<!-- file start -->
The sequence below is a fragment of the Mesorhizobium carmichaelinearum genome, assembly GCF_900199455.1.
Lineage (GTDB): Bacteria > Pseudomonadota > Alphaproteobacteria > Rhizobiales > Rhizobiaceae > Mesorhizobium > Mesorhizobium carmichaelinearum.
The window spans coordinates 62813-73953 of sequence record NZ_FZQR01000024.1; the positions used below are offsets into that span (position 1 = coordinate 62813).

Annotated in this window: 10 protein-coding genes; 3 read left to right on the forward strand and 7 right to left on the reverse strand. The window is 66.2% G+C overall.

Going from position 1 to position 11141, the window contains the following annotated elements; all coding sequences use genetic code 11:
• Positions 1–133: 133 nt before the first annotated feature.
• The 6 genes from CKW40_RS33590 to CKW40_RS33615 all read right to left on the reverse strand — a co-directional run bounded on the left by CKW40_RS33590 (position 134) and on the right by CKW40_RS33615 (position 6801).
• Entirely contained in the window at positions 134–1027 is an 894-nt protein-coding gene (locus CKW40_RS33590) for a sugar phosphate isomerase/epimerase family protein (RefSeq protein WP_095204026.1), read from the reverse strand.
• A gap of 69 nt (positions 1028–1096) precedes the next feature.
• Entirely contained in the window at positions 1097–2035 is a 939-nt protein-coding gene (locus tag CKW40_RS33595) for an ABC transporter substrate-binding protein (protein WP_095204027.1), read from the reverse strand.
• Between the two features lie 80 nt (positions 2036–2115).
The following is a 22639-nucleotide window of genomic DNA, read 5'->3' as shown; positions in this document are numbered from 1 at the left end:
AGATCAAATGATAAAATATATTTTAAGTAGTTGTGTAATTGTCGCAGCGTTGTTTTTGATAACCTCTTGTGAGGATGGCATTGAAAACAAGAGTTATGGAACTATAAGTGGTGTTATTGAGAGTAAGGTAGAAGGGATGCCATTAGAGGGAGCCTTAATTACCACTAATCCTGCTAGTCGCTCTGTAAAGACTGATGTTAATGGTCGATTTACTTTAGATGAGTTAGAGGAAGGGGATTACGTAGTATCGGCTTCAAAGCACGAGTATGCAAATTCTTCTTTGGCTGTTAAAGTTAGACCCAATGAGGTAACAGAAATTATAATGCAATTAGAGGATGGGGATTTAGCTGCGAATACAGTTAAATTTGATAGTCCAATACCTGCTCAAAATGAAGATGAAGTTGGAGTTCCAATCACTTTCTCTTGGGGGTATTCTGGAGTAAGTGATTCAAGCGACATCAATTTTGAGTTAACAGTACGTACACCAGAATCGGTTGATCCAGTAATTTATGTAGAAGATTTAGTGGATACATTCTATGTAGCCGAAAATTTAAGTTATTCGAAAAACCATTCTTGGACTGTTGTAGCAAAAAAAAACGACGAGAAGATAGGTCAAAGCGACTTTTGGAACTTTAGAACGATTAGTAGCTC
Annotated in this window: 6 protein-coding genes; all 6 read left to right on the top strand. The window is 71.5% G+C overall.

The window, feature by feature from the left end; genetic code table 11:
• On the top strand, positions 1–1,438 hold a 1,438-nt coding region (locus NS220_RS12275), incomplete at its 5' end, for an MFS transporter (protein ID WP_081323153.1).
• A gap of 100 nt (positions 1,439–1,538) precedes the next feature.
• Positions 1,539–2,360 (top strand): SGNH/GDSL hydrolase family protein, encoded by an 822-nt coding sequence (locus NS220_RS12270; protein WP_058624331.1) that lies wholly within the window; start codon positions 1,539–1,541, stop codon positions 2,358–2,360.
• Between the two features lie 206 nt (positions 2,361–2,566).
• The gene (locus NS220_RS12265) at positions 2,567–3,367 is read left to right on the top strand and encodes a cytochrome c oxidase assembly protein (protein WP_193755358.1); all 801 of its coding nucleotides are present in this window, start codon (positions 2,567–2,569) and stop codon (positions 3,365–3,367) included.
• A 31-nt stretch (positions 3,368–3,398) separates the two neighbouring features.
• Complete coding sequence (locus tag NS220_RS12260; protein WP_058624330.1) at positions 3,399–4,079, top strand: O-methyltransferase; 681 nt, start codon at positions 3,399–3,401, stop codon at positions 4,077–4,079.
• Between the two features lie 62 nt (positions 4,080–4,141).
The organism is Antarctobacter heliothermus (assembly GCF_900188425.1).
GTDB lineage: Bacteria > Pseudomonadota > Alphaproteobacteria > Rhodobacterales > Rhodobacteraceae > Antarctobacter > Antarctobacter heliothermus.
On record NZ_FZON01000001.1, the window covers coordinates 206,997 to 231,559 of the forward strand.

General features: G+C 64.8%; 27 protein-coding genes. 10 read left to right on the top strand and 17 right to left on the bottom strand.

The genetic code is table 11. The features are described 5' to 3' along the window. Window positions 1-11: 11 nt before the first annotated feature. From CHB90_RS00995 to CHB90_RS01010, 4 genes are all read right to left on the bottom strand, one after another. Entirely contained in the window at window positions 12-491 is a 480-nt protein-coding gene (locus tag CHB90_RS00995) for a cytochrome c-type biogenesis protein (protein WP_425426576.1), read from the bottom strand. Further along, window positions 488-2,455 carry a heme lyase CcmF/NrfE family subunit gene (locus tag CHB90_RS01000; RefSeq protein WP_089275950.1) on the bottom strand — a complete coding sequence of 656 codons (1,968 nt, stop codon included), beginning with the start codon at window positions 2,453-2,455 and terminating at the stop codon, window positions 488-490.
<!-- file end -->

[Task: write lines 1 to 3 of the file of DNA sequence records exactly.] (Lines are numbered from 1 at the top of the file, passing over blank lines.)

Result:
The sequence below is a fragment of the Mesorhizobium carmichaelinearum genome, assembly GCF_900199455.1.
Lineage (GTDB): Bacteria > Pseudomonadota > Alphaproteobacteria > Rhizobiales > Rhizobiaceae > Mesorhizobium > Mesorhizobium carmichaelinearum.
The window spans coordinates 62813-73953 of sequence record NZ_FZQR01000024.1; the positions used below are offsets into that span (position 1 = coordinate 62813).